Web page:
|It's getting creepy surreal, for real.|
Make no mistake: We're honored to have been the source of this idea (June of 2915, below), along with the inimitable David Thrasher, and even if neither of us will be getting a plaque.
|Thrasher deserves all the credit, eh?|
There's just one lingering question. Given the impact of a typical Ohio Valley summer's night, is covering those dumpsters going to be enough?
Wait -- we already asked this question, a year and a half ago. We like being prescient, especially when they don't know what the word means.
June 12, 2015
Seattle alleys, New Albany street pianos and the overdue purging of bureaucrats.
|Photo credit: Hannegan Roseberry at Fb|
I generally advocate thinking outside our self-imposed civic boxes, because New Albany has far too many of them, stacked somewhere out in the garage, creased and dusty, and filled with hoary rationales for non-activity that we've forgotten even exist.
We also have many suitable alleys, as outlined in is adaptive reuse saga from Seattle.
Seattle's Future Alleys Look Like Paradise, by John Metcalfe (City Lab)
When you peer into a downtown Seattle alley, you might see rats and people sleeping in dumpsters. That could change, however, as the city plans to turn some of these airless holes into charming, plant-filled utopias.
Against all odds, New Albany has a thriving restaurant and bar culture to consider, and consequently, while excitedly reading about alley renovations in Seattle -- and recalling the many "hidden" infrastructure places we possess in addition to these -- one sensation kept coming back to me.
Namely, the smell of dumpsters behind restaurants in a red-hot, humid Indiana summer. However, using spaces, making places ... I support the idea, and the possibilities are endless. In fact, apart from alleyways, we could do so much better here, and the first step simply must be liberating ourselves from thinking that the usual suspects and their same "officially" accredited agencies, commissions and political entities possess a monopoly on creativity.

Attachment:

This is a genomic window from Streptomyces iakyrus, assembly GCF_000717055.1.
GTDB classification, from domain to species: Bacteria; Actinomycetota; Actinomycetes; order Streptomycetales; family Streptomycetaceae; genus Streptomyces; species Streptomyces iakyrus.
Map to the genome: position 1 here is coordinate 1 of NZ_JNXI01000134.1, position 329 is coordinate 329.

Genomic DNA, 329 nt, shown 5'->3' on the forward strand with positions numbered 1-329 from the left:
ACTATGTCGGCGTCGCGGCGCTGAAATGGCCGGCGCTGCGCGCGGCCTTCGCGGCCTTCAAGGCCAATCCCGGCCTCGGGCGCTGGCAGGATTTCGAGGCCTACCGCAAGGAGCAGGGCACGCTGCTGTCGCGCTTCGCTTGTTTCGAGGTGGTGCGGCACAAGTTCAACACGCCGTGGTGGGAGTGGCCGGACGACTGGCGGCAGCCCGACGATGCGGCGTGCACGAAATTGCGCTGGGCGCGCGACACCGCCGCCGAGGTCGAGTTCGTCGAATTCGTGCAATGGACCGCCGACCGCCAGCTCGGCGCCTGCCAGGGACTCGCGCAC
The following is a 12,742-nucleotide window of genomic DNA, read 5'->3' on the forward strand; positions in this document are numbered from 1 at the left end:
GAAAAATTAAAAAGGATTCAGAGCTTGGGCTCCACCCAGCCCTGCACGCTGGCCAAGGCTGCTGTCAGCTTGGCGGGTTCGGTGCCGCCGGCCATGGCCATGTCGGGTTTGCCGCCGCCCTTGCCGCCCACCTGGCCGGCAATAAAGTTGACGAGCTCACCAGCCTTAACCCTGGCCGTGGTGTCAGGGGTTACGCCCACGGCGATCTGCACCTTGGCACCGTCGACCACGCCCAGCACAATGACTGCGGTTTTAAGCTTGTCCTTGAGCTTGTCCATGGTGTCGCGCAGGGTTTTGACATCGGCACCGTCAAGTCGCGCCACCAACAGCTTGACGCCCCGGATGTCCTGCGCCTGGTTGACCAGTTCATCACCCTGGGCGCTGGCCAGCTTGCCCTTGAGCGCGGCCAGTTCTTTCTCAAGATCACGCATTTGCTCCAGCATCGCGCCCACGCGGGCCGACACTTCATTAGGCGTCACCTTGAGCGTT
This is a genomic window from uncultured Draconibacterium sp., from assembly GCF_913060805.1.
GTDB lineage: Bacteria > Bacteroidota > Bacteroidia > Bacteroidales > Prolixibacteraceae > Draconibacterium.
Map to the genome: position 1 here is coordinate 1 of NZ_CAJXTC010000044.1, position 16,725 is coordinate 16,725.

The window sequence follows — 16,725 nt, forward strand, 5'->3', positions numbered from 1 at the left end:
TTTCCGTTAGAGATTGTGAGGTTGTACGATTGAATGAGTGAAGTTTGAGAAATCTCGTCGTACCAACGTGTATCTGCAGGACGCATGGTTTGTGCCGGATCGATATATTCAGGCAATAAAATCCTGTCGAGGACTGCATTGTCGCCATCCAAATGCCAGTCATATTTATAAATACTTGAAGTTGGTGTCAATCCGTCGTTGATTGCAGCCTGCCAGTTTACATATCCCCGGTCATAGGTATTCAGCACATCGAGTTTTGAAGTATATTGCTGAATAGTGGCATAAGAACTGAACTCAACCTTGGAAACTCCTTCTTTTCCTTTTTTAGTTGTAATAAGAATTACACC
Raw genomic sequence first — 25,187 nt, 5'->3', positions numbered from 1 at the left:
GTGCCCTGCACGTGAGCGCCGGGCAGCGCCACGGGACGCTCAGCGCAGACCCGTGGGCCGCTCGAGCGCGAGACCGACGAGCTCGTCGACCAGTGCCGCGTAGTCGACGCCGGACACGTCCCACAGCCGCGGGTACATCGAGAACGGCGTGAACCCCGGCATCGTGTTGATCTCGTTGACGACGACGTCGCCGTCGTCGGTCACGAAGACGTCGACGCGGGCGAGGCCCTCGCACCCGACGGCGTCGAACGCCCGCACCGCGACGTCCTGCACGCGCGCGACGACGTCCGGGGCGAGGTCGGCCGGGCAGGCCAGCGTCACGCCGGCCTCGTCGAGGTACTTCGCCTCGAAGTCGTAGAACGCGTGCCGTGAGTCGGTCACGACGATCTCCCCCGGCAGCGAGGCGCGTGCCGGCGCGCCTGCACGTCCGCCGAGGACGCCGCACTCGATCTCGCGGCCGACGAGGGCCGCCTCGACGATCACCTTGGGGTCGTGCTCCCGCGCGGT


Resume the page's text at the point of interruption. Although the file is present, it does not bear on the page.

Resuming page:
They don't, and all too often they stifle grassroots artistic expression, placemaking and neighborhood revitalization.
As Hannegan Roseberry's experience with our gatekeepers at the Board of Works earlier this week illustrates, the cultural asphyxiation starts at the very top. Hannegan had an idea, and the bored's political appointees could barely stifle their yawns while flashing the usual reply: "It's not an option."
... Now, you may be wondering what this surely controversial project must be, considering the absolute breakdown of communication and complete avoidance it inspired: A street piano, painted brightly by teenage artists, sitting out on the street for all passersby to enjoy and experience. I know, contain your gasps of horror; the audacity of this citizen, to think she could so arrogantly prep a whimsical and creative project such as this and terrorize the streets of New Albany.
In all seriousness, my goal is to shed light on a far more concerning challenge than the fun and frivolity of a street piano: The piano is really beside the point.
New Albany must make government more accessible. It is absolutely inexcusable that a citizen with an idea and a passion for her community could be so absolutely and completely led in circles, shut out and shut down.
Tuesday mornings, 10 a.m. It's in need of a dose of glasnost.
Look it up, Warren.